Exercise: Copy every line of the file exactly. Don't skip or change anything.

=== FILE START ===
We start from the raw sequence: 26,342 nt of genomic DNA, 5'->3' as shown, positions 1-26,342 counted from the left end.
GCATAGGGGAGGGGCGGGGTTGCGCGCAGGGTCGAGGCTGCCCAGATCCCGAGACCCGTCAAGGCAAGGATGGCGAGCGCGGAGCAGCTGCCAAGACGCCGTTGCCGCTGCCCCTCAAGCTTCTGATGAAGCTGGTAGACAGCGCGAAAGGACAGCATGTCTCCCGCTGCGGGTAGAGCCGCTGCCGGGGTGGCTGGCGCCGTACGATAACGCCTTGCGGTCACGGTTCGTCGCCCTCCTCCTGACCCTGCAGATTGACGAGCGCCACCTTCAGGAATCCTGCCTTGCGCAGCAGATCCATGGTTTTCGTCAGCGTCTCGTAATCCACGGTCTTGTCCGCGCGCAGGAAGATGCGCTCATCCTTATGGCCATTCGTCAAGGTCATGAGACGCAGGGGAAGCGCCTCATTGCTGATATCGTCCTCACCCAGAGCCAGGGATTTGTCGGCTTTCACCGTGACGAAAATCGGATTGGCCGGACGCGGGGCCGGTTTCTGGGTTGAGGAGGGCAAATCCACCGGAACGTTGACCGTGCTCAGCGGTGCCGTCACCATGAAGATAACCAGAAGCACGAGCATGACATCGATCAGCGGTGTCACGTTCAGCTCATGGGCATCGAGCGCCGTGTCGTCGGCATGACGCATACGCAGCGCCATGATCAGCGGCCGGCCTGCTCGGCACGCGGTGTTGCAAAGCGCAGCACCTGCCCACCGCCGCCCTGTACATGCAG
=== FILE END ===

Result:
We start from the raw sequence: 26,342 nt of genomic DNA, 5'->3' as shown, positions 1-26,342 counted from the left end.
GCATAGGGGAGGGGCGGGGTTGCGCGCAGGGTCGAGGCTGCCCAGATCCCGAGACCCGTCAAGGCAAGGATGGCGAGCGCGGAGCAGCTGCCAAGACGCCGTTGCCGCTGCCCCTCAAGCTTCTGATGAAGCTGGTAGACAGCGCGAAAGGACAGCATGTCTCCCGCTGCGGGTAGAGCCGCTGCCGGGGTGGCTGGCGCCGTACGATAACGCCTTGCGGTCACGGTTCGTCGCCCTCCTCCTGACCCTGCAGATTGACGAGCGCCACCTTCAGGAATCCTGCCTTGCGCAGCAGATCCATGGTTTTCGTCAGCGTCTCGTAATCCACGGTCTTGTCCGCGCGCAGGAAGATGCGCTCATCCTTATGGCCATTCGTCAAGGTCATGAGACGCAGGGGAAGCGCCTCATTGCTGATATCGTCCTCACCCAGAGCCAGGGATTTGTCGGCTTTCACCGTGACGAAAATCGGATTGGCCGGACGCGGGGCCGGTTTCTGGGTTGAGGAGGGCAAATCCACCGGAACGTTGACCGTGCTCAGCGGTGCCGTCACCATGAAGATAACCAGAAGCACGAGCATGACATCGATCAGCGGTGTCACGTTCAGCTCATGGGCATCGAGCGCCGTGTCGTCGGCATGACGCATACGCAGCGCCATGATCAGCGGCCGGCCTGCTCGGCACGCGGTGTTGCAAAGCGCAGCACCTGCCCACCGCCGCCCTGTACATGCAG